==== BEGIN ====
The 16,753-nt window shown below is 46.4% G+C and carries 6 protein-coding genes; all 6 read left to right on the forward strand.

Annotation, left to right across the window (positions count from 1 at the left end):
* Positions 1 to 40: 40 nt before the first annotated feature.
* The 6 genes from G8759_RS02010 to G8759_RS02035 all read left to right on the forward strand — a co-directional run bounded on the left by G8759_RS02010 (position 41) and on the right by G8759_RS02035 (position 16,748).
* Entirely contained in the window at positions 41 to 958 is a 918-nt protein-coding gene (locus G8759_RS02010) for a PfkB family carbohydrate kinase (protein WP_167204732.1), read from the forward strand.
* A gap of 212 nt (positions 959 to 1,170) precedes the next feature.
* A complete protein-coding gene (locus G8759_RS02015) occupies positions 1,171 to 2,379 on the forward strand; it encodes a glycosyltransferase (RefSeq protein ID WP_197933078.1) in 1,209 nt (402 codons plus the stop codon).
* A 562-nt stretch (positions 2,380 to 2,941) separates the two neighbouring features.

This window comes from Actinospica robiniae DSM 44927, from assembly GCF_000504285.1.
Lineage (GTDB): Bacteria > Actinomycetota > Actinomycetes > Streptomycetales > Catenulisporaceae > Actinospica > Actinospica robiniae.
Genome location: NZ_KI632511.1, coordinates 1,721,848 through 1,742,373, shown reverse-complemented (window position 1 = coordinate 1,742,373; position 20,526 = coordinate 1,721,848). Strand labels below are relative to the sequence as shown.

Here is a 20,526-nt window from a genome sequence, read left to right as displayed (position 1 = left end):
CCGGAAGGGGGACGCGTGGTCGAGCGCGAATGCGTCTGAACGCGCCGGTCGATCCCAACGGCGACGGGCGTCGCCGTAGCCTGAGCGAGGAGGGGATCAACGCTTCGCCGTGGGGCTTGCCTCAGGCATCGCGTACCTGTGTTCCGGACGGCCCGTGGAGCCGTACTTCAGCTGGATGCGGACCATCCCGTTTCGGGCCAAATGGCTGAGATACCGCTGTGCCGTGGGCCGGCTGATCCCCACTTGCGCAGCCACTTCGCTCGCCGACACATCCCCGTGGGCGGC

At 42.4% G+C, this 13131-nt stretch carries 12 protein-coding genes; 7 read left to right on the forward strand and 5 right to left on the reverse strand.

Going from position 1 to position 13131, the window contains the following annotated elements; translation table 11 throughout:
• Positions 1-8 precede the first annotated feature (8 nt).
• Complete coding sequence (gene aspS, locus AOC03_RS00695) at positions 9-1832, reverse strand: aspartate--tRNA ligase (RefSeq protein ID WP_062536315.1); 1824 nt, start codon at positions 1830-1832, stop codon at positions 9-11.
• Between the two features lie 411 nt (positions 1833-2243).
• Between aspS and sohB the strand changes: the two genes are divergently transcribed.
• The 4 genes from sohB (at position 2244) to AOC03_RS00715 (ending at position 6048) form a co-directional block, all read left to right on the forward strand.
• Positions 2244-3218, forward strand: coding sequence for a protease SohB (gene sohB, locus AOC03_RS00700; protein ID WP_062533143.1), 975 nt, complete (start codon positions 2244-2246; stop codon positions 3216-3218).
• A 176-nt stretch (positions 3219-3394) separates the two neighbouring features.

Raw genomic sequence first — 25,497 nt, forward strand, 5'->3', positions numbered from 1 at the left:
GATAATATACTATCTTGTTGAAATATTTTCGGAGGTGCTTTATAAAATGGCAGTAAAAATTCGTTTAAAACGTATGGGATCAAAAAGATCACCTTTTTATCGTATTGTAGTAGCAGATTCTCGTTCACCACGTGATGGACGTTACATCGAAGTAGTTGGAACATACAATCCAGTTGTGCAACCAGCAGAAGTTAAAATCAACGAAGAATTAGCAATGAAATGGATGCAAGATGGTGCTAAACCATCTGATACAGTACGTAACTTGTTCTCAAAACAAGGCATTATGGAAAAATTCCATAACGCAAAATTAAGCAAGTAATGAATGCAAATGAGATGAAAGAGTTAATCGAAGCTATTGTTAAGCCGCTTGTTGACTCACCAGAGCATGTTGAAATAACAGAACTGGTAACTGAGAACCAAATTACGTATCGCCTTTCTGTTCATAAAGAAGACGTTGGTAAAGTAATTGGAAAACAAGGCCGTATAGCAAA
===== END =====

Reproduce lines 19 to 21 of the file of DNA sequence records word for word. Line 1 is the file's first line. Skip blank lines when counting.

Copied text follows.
• Between aspS and sohB the strand changes: the two genes are divergently transcribed.
• The 4 genes from sohB (at position 2244) to AOC03_RS00715 (ending at position 6048) form a co-directional block, all read left to right on the forward strand.
• Positions 2244-3218, forward strand: coding sequence for a protease SohB (gene sohB, locus AOC03_RS00700; protein ID WP_062533143.1), 975 nt, complete (start codon positions 2244-2246; stop codon positions 3216-3218).